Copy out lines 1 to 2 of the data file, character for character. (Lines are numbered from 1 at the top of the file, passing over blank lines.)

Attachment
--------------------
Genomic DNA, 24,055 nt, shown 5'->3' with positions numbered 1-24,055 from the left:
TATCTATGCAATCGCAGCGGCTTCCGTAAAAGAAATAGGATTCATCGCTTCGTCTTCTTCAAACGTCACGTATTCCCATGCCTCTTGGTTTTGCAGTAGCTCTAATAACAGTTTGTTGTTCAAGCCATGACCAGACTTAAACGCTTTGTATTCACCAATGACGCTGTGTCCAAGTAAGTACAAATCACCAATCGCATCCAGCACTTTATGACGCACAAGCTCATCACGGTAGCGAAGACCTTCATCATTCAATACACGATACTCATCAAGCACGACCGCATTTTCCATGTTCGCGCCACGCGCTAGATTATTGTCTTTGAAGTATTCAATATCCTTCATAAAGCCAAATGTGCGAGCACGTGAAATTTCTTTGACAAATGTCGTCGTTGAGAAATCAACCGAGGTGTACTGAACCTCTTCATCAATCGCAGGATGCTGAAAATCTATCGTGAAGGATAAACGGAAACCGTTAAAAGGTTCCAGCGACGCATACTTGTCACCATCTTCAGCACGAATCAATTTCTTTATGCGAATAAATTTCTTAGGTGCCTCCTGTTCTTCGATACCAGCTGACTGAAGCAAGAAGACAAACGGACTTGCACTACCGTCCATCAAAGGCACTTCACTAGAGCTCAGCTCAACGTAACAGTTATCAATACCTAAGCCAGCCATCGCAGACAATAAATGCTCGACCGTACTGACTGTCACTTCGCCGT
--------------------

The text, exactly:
Genomic DNA, 24,055 nt, shown 5'->3' with positions numbered 1-24,055 from the left:
TATCTATGCAATCGCAGCGGCTTCCGTAAAAGAAATAGGATTCATCGCTTCGTCTTCTTCAAACGTCACGTATTCCCATGCCTCTTGGTTTTGCAGTAGCTCTAATAACAGTTTGTTGTTCAAGCCATGACCAGACTTAAACGCTTTGTATTCACCAATGACGCTGTGTCCAAGTAAGTACAAATCACCAATCGCATCCAGCACTTTATGACGCACAAGCTCATCACGGTAGCGAAGACCTTCATCATTCAATACACGATACTCATCAAGCACGACCGCATTTTCCATGTTCGCGCCACGCGCTAGATTATTGTCTTTGAAGTATTCAATATCCTTCATAAAGCCAAATGTGCGAGCACGTGAAATTTCTTTGACAAATGTCGTCGTTGAGAAATCAACCGAGGTGTACTGAACCTCTTCATCAATCGCAGGATGCTGAAAATCTATCGTGAAGGATAAACGGAAACCGTTAAAAGGTTCCAGCGACGCATACTTGTCACCATCTTCAGCACGAATCAATTTCTTTATGCGAATAAATTTCTTAGGTGCCTCCTGTTCTTCGATACCAGCTGACTGAAGCAAGAAGACAAACGGACTTGCACTACCGTCCATCAAAGGCACTTCACTAGAGCTCAGCTCAACGTAACAGTTATCAATACCTAAGCCAGCCATCGCAGACAATAAATGCTCGACCGTACTGACTGTCACTTCGCCGT